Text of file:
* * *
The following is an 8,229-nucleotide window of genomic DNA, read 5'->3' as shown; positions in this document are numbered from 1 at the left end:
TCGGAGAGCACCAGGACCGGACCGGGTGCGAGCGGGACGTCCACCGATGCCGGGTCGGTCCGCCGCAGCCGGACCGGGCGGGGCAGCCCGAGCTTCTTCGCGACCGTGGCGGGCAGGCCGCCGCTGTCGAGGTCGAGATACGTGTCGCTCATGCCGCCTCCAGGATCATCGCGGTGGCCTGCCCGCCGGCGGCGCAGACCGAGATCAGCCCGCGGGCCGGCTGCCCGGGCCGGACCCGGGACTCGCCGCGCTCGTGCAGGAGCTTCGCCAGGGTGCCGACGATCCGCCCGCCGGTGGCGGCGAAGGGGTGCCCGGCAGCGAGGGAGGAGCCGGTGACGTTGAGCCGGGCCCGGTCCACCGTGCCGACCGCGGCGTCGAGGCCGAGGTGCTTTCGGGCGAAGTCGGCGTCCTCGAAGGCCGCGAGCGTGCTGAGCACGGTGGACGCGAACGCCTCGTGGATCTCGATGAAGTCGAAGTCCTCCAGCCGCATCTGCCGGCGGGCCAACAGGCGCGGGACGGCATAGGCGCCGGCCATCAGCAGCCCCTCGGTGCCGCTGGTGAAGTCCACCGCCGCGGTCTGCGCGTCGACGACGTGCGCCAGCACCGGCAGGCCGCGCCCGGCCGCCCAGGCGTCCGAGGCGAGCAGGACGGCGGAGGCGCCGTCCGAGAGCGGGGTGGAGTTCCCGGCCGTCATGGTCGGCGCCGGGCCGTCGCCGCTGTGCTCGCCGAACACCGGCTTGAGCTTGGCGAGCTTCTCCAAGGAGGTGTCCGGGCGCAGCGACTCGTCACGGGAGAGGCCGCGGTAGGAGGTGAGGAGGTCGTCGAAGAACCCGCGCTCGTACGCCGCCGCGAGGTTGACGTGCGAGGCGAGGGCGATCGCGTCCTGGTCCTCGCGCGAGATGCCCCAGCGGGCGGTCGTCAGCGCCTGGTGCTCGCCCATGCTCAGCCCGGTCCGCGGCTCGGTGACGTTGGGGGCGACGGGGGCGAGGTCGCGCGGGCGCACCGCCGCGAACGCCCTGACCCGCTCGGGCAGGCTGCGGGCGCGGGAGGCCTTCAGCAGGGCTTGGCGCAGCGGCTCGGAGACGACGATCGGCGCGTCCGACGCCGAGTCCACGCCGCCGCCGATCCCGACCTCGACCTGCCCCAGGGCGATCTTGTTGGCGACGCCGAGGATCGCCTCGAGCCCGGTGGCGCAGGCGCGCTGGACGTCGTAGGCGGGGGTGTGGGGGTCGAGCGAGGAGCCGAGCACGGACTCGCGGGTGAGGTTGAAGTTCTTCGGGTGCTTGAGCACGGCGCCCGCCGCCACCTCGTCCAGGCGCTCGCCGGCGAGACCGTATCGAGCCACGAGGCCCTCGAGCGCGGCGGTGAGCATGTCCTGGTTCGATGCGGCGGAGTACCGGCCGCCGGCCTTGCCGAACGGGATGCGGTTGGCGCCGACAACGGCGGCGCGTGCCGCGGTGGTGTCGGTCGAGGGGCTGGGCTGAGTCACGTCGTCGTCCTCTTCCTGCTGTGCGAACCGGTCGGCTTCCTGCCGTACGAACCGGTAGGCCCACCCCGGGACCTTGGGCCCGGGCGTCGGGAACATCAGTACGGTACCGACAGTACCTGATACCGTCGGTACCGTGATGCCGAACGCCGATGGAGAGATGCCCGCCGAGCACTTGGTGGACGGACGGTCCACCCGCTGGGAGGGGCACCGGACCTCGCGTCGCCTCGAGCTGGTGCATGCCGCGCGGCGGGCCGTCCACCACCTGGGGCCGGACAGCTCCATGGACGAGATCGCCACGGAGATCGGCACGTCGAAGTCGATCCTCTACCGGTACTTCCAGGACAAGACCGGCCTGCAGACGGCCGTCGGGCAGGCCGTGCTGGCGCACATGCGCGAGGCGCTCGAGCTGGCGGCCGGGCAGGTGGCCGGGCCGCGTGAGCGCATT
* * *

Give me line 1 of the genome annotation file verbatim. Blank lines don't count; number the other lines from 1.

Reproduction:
The following is an 8,229-nucleotide window of genomic DNA, read 5'->3' as shown; positions in this document are numbered from 1 at the left end: